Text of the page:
For the “information forager”, for example, a local politician making decisions about future council tax charges:


For the “expert analyst”, for example, in a statistical journal discussing the detailed methodology behind the estimation, or in a situation where reproducibility is important:


Effective rounding

Effective rounding can be used to communicate and present numbers so that they can be understood quickly and easily. Remove any unimportant or irrelevant information, but keep the detail in the data.

Look at whether there is a difference between the first numbers, second numbers, third numbers and so on. You should round the numbers for comparison to two effective digits.

When using effective rounding you may need an extra level of rounding when a value is small enough that the detail is removed when using two effective digits. If the value is not important it could be removed from the table. If it is important the level of effective rounding should be adjusted to an appropriate level.

Three levels of effective rounding

21.9 million
17.3 million
11.2 million
0.4 million

Not (no effective rounding)


Not (two levels of effective rounding)

21 million
17 million
11 million
0 million


Totals can go at the top or the bottom of a table, depending on their relevance and importance.

If your data are hierarchical, positioning the totals at the top can help emphasise that the total is broken down.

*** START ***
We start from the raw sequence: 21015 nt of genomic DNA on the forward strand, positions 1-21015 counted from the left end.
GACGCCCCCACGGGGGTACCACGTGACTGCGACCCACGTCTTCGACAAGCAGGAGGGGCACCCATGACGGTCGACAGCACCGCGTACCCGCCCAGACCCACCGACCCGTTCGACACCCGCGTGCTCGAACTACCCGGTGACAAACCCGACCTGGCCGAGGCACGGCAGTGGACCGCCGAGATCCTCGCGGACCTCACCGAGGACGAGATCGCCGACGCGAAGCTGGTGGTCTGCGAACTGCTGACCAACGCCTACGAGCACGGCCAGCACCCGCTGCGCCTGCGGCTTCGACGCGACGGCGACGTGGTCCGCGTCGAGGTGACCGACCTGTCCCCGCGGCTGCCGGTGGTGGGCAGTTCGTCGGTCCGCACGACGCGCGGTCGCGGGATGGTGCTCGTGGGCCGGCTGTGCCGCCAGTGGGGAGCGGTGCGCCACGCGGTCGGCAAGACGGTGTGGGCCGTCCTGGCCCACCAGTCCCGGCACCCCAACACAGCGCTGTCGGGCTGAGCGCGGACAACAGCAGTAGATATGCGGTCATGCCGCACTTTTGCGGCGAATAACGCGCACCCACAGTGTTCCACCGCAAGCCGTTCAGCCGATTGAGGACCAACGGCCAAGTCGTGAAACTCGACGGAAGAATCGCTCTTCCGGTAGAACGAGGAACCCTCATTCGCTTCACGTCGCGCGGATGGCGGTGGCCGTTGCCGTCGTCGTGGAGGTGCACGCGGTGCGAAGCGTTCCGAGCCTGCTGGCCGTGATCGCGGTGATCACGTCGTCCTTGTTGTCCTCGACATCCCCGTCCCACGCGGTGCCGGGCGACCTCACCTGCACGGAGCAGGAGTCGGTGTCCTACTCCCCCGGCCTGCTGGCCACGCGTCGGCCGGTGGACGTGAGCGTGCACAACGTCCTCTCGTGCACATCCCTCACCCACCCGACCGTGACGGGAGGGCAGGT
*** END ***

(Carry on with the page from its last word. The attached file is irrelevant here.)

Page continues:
Use the same measure across all variables where possible.

Make it clear if different measures, for example measurements and percentages, are being used in the same table.

Shading, gridlines and other lines

Use lines and shading sparingly. Use subtle colours or greyscale. Make sure the shading doesn’t distract from the data.

Shading can be used to track data across rows but also to highlight specific values.


Put the units as a header in the top right corner of the chart. Use subheadings if the units change within a chart.

Titles and subtitles

Titles should be clear, concise and explain clearly what the table is about and what it measures. This description is known as the statistical measure and is followed by the geography and time period.

Table 3: Percentage of children in workless households, UK, 2013 and 2018

Include a descriptive main title if the table has a clear trend that lends itself to it. Follow the style for chart titles and write a title that is descriptive and tells the trend of the data or highlights the main story in no more than 10 words.

When using a descriptive main title, place the statistical measure, geography and time period in the subtitle.

Table 1: Services was the largest contributor to GDP growth at 0.24 percentage points
Three-month growth and contributions to GDP growth, UK, March to May 2019


Use letters to annotate numbers and numbers to annotate words or letters.


Position the explanation of the annotations underneath the table.

Annotations should be slightly smaller than the table font.


If the data within your publication are from multiple sources list the individual data source(s) beneath each table.

If all data within your publication are from the same data source reference it in the main body text.